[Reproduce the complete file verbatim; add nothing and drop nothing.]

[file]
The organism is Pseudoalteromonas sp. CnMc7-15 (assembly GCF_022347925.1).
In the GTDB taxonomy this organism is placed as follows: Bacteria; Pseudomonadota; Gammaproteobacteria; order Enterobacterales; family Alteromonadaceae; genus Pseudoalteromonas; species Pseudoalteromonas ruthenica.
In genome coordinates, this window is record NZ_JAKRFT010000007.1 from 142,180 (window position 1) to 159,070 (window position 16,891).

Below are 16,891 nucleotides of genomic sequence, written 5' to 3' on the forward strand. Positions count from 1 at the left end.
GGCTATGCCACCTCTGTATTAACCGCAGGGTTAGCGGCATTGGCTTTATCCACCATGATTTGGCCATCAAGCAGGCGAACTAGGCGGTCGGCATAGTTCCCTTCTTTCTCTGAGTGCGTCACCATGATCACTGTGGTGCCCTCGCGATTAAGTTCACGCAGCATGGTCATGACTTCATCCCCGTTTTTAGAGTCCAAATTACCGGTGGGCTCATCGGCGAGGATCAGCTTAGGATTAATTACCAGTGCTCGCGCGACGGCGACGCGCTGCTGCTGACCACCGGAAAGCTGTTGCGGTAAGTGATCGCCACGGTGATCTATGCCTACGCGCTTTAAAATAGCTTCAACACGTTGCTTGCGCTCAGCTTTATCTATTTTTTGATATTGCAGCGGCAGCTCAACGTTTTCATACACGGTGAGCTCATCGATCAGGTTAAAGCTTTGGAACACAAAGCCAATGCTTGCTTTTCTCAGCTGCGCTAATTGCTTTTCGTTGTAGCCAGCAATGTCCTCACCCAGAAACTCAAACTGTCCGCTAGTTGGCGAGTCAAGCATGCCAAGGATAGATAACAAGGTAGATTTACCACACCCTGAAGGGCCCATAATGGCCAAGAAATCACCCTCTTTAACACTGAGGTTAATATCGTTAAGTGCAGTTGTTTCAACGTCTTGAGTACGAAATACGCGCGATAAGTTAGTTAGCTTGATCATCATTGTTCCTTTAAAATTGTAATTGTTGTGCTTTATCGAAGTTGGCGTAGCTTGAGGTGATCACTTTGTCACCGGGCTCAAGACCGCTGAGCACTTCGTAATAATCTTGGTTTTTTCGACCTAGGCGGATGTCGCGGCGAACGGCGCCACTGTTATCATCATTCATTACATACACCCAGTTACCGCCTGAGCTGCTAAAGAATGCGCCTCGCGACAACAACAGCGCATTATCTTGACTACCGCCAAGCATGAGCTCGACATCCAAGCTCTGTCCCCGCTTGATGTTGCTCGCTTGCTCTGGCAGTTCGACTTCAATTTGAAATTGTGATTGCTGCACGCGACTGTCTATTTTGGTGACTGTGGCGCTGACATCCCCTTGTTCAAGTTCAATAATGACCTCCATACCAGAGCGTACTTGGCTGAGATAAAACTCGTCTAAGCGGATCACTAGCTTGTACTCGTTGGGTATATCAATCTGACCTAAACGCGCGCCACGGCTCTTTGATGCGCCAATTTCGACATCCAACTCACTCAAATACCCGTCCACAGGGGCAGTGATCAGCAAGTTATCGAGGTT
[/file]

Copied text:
The organism is Pseudoalteromonas sp. CnMc7-15 (assembly GCF_022347925.1).
In the GTDB taxonomy this organism is placed as follows: Bacteria; Pseudomonadota; Gammaproteobacteria; order Enterobacterales; family Alteromonadaceae; genus Pseudoalteromonas; species Pseudoalteromonas ruthenica.
In genome coordinates, this window is record NZ_JAKRFT010000007.1 from 142,180 (window position 1) to 159,070 (window position 16,891).

Below are 16,891 nucleotides of genomic sequence, written 5' to 3' on the forward strand. Positions count from 1 at the left end.
GGCTATGCCACCTCTGTATTAACCGCAGGGTTAGCGGCATTGGCTTTATCCACCATGATTTGGCCATCAAGCAGGCGAACTAGGCGGTCGGCATAGTTCCCTTCTTTCTCTGAGTGCGTCACCATGATCACTGTGGTGCCCTCGCGATTAAGTTCACGCAGCATGGTCATGACTTCATCCCCGTTTTTAGAGTCCAAATTACCGGTGGGCTCATCGGCGAGGATCAGCTTAGGATTAATTACCAGTGCTCGCGCGACGGCGACGCGCTGCTGCTGACCACCGGAAAGCTGTTGCGGTAAGTGATCGCCACGGTGATCTATGCCTACGCGCTTTAAAATAGCTTCAACACGTTGCTTGCGCTCAGCTTTATCTATTTTTTGATATTGCAGCGGCAGCTCAACGTTTTCATACACGGTGAGCTCATCGATCAGGTTAAAGCTTTGGAACACAAAGCCAATGCTTGCTTTTCTCAGCTGCGCTAATTGCTTTTCGTTGTAGCCAGCAATGTCCTCACCCAGAAACTCAAACTGTCCGCTAGTTGGCGAGTCAAGCATGCCAAGGATAGATAACAAGGTAGATTTACCACACCCTGAAGGGCCCATAATGGCCAAGAAATCACCCTCTTTAACACTGAGGTTAATATCGTTAAGTGCAGTTGTTTCAACGTCTTGAGTACGAAATACGCGCGATAAGTTAGTTAGCTTGATCATCATTGTTCCTTTAAAATTGTAATTGTTGTGCTTTATCGAAGTTGGCGTAGCTTGAGGTGATCACTTTGTCACCGGGCTCAAGACCGCTGAGCACTTCGTAATAATCTTGGTTTTTTCGACCTAGGCGGATGTCGCGGCGAACGGCGCCACTGTTATCATCATTCATTACATACACCCAGTTACCGCCTGAGCTGCTAAAGAATGCGCCTCGCGACAACAACAGCGCATTATCTTGACTACCGCCAAGCATGAGCTCGACATCCAAGCTCTGTCCCCGCTTGATGTTGCTCGCTTGCTCTGGCAGTTCGACTTCAATTTGAAATTGTGATTGCTGCACGCGACTGTCTATTTTGGTGACTGTGGCGCTGACATCCCCTTGTTCAAGTTCAATAATGACCTCCATACCAGAGCGTACTTGGCTGAGATAAAACTCGTCTAAGCGGATCACTAGCTTGTACTCGTTGGGTATATCAATCTGACCTAAACGCGCGCCACGGCTCTTTGATGCGCCAATTTCGACATCCAACTCACTCAAATACCCGTCCACAGGGGCAGTGATCAGCAAGTTATCGAGGTT